That said, there are some outdoor environments that prove too inhospitable for even the most highly-trained, technically-sound linemen. Utilities must be able to accurately assess field conditions and decide when mother nature has inhibited an effective response effort that does not risk the safety of field crews. Cutting-edge software often proves useful in these situations. For instance, utilities with mobile application suites in place can spot dangerous situations by keeping open lines of communications with customers or linemen already in the field. Outage management systems support this kind of assessment as well, for the simple act of confronting an interface covered in outage notifications can indicate the presence of a particularly powerful weather event that precludes immediate action.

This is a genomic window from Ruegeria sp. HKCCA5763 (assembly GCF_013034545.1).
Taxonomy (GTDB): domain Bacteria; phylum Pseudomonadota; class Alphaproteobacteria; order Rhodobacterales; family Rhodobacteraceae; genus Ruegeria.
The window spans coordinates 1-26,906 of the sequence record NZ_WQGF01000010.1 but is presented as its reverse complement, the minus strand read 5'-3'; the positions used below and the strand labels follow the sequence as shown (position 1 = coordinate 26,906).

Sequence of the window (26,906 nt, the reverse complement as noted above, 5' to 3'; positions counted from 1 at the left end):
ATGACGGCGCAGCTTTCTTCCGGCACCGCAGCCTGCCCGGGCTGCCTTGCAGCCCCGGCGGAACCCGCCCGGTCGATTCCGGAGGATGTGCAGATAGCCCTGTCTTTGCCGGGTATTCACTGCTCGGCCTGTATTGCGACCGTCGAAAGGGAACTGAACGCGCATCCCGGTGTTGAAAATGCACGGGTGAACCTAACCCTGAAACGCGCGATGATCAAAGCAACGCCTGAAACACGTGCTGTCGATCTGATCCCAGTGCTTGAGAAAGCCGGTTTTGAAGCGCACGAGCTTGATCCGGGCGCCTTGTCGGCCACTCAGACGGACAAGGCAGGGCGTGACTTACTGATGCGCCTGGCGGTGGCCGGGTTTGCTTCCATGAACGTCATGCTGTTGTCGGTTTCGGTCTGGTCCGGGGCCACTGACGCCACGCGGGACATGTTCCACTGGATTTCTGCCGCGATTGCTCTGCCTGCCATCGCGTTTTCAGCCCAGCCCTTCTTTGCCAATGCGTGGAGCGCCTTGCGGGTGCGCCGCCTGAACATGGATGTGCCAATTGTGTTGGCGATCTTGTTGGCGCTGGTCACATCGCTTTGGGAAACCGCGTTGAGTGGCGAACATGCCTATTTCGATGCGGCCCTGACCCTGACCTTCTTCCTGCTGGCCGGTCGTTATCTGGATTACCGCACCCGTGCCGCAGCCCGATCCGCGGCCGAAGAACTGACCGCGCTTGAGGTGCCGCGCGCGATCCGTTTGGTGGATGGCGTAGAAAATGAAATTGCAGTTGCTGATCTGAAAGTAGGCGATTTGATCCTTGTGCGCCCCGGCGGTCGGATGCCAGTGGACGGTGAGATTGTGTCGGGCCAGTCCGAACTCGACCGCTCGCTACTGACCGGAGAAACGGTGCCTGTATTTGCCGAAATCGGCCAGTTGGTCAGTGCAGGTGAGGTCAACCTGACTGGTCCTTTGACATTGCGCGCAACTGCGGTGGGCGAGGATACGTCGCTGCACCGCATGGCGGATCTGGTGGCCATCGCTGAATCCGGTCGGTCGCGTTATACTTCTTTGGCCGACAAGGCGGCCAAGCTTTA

Slips, trips and falls can be disastrous in the utility sector, where workers navigate rough outdoor conditions and elevated heights on a regular basis. Electric companies that fail to address these injury patterns will lose workers and sustain irreparable harm in the marketplace. Not only will talented utility workers avoid applying for open positions, but the bottom line will also sag under the weight of significant financial penalties tied to OSHA violations. The agency distributed more than 6,000 fall protection citations in 2017, the NSC reported. These violations came with fines ranging from almost $13,000 to well over $129,000.